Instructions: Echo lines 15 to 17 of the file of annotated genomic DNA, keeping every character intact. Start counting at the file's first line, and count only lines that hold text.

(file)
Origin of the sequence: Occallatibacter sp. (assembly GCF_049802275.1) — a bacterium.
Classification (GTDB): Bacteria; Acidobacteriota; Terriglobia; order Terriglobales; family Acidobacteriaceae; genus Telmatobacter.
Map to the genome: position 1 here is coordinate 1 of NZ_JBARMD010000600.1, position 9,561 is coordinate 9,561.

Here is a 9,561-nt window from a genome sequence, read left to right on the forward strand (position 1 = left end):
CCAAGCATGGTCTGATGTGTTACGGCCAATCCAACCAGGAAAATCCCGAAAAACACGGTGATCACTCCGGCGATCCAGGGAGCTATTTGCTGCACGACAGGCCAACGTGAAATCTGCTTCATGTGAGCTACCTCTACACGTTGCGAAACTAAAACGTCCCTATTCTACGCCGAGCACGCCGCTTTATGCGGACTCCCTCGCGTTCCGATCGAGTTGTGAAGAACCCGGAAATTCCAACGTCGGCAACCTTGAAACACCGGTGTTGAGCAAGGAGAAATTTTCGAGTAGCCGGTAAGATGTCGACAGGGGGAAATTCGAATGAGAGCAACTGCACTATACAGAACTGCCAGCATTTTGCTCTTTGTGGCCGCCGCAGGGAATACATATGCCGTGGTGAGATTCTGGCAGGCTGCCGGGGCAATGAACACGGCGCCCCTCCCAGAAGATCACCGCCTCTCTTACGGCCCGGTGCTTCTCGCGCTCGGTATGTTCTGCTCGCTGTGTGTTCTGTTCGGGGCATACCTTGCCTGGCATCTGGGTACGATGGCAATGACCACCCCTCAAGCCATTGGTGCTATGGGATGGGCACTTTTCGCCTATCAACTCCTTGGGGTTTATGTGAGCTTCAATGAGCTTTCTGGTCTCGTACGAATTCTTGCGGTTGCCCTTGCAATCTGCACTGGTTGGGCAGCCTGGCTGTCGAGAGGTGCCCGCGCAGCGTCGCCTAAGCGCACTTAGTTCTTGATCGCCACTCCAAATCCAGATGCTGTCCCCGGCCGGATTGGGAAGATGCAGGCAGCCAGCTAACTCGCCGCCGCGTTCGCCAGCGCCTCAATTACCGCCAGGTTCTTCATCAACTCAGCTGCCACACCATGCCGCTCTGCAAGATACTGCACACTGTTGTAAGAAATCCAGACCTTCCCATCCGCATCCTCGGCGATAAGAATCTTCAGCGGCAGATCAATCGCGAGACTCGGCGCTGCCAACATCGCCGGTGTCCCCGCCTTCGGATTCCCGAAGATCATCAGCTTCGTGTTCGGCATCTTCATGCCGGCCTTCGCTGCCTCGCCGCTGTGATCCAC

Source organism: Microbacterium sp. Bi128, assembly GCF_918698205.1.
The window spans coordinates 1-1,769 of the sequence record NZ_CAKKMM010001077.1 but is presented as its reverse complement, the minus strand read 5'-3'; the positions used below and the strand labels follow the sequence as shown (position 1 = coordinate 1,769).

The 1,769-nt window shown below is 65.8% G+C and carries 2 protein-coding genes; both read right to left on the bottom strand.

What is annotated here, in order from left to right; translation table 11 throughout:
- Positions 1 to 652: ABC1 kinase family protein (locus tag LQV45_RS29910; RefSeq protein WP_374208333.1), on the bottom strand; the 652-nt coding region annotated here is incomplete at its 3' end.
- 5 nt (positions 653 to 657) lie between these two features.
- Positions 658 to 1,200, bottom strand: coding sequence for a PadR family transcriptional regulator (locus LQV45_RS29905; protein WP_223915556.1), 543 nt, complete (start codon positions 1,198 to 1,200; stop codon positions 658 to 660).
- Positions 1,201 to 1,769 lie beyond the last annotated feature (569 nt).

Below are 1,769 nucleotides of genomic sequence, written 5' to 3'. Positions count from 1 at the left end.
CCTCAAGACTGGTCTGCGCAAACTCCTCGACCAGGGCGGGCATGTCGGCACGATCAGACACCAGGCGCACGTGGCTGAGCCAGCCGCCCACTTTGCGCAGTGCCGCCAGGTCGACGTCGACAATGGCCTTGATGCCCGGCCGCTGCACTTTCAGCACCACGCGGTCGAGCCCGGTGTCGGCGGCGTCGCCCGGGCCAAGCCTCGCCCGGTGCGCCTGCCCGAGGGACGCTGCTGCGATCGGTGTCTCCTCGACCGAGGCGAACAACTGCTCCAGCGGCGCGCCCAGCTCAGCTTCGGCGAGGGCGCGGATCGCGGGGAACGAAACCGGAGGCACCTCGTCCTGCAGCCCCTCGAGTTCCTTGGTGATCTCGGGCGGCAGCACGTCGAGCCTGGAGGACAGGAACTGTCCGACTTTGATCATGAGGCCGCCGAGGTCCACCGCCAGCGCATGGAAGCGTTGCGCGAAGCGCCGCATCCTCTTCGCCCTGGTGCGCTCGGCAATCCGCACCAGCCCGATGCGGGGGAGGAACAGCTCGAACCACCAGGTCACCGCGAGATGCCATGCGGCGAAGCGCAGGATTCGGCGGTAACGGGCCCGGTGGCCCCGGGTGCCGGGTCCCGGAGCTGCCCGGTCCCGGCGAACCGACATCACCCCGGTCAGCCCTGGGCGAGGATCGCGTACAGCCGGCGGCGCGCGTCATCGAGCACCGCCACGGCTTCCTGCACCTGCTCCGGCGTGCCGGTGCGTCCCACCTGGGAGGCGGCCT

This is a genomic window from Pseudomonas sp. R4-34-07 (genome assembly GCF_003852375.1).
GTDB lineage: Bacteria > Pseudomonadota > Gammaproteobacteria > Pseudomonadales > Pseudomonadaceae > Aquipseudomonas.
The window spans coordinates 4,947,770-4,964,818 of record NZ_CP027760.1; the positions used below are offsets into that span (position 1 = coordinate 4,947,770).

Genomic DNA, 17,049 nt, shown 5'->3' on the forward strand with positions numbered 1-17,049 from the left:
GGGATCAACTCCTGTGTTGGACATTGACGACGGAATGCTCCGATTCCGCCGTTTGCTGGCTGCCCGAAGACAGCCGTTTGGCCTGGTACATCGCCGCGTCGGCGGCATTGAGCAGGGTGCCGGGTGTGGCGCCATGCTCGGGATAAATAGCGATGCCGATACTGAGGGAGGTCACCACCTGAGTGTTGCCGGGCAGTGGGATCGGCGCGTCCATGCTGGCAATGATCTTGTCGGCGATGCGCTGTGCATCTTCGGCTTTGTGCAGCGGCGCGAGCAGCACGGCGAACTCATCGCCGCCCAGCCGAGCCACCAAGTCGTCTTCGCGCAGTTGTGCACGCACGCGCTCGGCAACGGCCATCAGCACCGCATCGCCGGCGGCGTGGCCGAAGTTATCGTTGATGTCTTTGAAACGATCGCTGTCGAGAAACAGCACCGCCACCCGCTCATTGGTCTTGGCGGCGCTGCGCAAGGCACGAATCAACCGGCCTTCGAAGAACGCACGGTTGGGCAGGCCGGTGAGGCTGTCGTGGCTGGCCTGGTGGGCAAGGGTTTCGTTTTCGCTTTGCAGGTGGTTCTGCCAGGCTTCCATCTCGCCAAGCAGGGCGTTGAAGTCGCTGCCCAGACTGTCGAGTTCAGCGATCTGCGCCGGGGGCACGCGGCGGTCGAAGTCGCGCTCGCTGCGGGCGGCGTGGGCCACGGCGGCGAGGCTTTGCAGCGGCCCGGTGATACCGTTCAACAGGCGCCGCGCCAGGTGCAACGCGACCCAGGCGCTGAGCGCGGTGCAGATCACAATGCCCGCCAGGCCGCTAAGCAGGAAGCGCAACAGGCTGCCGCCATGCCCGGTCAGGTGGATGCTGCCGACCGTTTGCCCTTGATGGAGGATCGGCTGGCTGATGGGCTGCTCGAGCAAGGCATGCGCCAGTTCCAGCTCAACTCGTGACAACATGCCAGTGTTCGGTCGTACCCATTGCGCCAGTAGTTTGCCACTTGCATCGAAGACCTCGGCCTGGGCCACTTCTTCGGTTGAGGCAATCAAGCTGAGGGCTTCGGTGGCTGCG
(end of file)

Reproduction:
CCTCAAGACTGGTCTGCGCAAACTCCTCGACCAGGGCGGGCATGTCGGCACGATCAGACACCAGGCGCACGTGGCTGAGCCAGCCGCCCACTTTGCGCAGTGCCGCCAGGTCGACGTCGACAATGGCCTTGATGCCCGGCCGCTGCACTTTCAGCACCACGCGGTCGAGCCCGGTGTCGGCGGCGTCGCCCGGGCCAAGCCTCGCCCGGTGCGCCTGCCCGAGGGACGCTGCTGCGATCGGTGTCTCCTCGACCGAGGCGAACAACTGCTCCAGCGGCGCGCCCAGCTCAGCTTCGGCGAGGGCGCGGATCGCGGGGAACGAAACCGGAGGCACCTCGTCCTGCAGCCCCTCGAGTTCCTTGGTGATCTCGGGCGGCAGCACGTCGAGCCTGGAGGACAGGAACTGTCCGACTTTGATCATGAGGCCGCCGAGGTCCACCGCCAGCGCATGGAAGCGTTGCGCGAAGCGCCGCATCCTCTTCGCCCTGGTGCGCTCGGCAATCCGCACCAGCCCGATGCGGGGGAGGAACAGCTCGAACCACCAGGTCACCGCGAGATGCCATGCGGCGAAGCGCAGGATTCGGCGGTAACGGGCCCGGTGGCCCCGGGTGCCGGGTCCCGGAGCTGCCCGGTCCCGGCGAACCGACATCACCCCGGTCAGCCCTGGGCGAGGATCGCGTACAGCCGGCGGCGCGCGTCATCGAGCACCGCCACGGCTTCCTGCACCTGCTCCGGCGTGCCGGTGCGTCCCACCTGGGAGGCGGCCT

This is a genomic window from Pseudomonas sp. R4-34-07 (genome assembly GCF_003852375.1).
GTDB lineage: Bacteria > Pseudomonadota > Gammaproteobacteria > Pseudomonadales > Pseudomonadaceae > Aquipseudomonas.